The American Kid album deals with death in a number of ways. This song tells the story of a young soldier who is sent to fight in Iraq. He makes it back to America, but is traumatized by what he saw there.
Griffin explained the song's backstory to The Daily Telegraph: "There was a marine who had returned home from Iraq to Austin, Texas, where I live," she said. "A lot of kids got lured in by the marketing campaign and joined up and they weren't really sure who they were fighting. It was after 9/11 and the Twin Towers had come down and these boys were going to go to fight. For me, that was a very terrifying time to be in America and to be an American. Lots of our soldiers came home really damaged after they realised they were harming people they didn't know."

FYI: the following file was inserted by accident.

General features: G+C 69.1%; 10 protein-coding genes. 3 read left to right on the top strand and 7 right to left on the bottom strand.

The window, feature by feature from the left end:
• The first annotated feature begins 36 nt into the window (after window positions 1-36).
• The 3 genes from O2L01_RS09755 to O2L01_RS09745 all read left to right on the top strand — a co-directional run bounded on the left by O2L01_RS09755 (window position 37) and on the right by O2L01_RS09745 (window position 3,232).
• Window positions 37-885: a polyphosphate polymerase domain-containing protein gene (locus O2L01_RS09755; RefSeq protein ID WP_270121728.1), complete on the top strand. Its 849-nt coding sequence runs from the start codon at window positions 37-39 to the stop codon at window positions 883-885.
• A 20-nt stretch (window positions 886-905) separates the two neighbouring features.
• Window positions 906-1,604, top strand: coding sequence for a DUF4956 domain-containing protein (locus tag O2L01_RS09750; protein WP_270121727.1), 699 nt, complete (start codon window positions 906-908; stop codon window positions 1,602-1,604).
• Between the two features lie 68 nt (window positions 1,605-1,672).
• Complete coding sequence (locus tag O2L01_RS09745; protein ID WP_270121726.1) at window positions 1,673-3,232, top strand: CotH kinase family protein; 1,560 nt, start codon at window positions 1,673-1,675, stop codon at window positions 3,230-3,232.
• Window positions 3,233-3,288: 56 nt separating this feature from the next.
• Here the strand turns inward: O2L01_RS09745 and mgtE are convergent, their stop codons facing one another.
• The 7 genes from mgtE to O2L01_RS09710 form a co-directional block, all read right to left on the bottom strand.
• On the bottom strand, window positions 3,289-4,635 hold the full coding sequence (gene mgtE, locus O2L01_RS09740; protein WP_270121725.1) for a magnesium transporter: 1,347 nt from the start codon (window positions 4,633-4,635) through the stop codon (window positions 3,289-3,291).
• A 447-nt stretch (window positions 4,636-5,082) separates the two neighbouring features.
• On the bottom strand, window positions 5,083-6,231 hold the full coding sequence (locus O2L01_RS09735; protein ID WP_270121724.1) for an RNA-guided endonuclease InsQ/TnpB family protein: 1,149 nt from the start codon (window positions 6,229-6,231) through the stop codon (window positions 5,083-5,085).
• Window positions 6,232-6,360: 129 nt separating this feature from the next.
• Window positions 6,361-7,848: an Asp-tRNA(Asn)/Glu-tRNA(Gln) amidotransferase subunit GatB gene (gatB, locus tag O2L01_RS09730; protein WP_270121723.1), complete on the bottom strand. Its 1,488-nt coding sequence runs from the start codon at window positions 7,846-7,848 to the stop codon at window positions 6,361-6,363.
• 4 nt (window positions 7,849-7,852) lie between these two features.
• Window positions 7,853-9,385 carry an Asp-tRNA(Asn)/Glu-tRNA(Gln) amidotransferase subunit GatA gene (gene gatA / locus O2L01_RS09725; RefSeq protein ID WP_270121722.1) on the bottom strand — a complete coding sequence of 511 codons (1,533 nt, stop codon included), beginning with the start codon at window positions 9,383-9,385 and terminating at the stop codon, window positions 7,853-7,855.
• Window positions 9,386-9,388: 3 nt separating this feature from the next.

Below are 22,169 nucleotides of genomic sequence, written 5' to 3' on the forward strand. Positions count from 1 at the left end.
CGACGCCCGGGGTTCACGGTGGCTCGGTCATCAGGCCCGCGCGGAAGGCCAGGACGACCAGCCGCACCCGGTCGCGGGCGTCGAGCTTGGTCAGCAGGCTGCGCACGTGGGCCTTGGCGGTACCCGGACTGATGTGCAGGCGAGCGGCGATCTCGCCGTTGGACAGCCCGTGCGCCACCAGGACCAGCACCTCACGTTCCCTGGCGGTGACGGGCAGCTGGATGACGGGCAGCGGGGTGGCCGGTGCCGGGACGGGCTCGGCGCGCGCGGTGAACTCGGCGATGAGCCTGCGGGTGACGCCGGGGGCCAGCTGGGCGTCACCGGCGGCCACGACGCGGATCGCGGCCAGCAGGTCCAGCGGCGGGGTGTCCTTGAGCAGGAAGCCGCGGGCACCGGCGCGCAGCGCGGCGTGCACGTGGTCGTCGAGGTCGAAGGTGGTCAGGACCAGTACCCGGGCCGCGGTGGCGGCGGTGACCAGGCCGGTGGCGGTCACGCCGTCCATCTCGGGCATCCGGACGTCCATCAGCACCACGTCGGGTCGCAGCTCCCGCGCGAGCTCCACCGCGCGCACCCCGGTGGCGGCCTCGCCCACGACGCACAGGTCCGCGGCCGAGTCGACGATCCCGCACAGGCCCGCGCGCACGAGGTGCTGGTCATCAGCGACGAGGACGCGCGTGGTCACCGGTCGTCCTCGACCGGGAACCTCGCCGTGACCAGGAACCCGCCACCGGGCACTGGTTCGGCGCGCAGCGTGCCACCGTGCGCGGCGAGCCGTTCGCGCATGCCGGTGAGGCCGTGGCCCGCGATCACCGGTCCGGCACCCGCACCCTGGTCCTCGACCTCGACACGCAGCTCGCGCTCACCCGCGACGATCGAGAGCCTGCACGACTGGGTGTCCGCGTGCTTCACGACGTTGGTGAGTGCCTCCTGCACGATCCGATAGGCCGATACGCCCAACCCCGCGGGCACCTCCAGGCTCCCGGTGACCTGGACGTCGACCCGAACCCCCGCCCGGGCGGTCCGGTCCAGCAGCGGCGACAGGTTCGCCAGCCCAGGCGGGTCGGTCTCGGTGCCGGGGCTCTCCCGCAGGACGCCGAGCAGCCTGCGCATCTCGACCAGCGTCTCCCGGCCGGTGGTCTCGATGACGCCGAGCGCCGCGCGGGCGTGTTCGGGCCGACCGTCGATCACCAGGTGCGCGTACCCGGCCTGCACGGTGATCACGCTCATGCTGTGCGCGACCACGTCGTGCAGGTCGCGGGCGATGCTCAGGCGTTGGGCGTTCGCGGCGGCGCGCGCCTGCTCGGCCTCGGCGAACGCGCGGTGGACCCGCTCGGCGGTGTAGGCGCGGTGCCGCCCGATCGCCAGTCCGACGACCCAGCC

"I read a story in a paper about a family who were trying to get a young family member out of the military and get him some mental health care. That didn't prove possible and he ended up dead and it wasn't clear whether it was a suicide. So I wrote the song to get inside that kid, if I could."
This song is one of the most powerful songs that she has written against war, telling the story of a soldier who becomes the product of a war far more contemporary than the one her father had fought in: World War II.
The title says something about who the man was and who many soldiers of later times represent. They are not bad men, but are being forced to fight unjust wars, often because they signed up without understanding the consequences.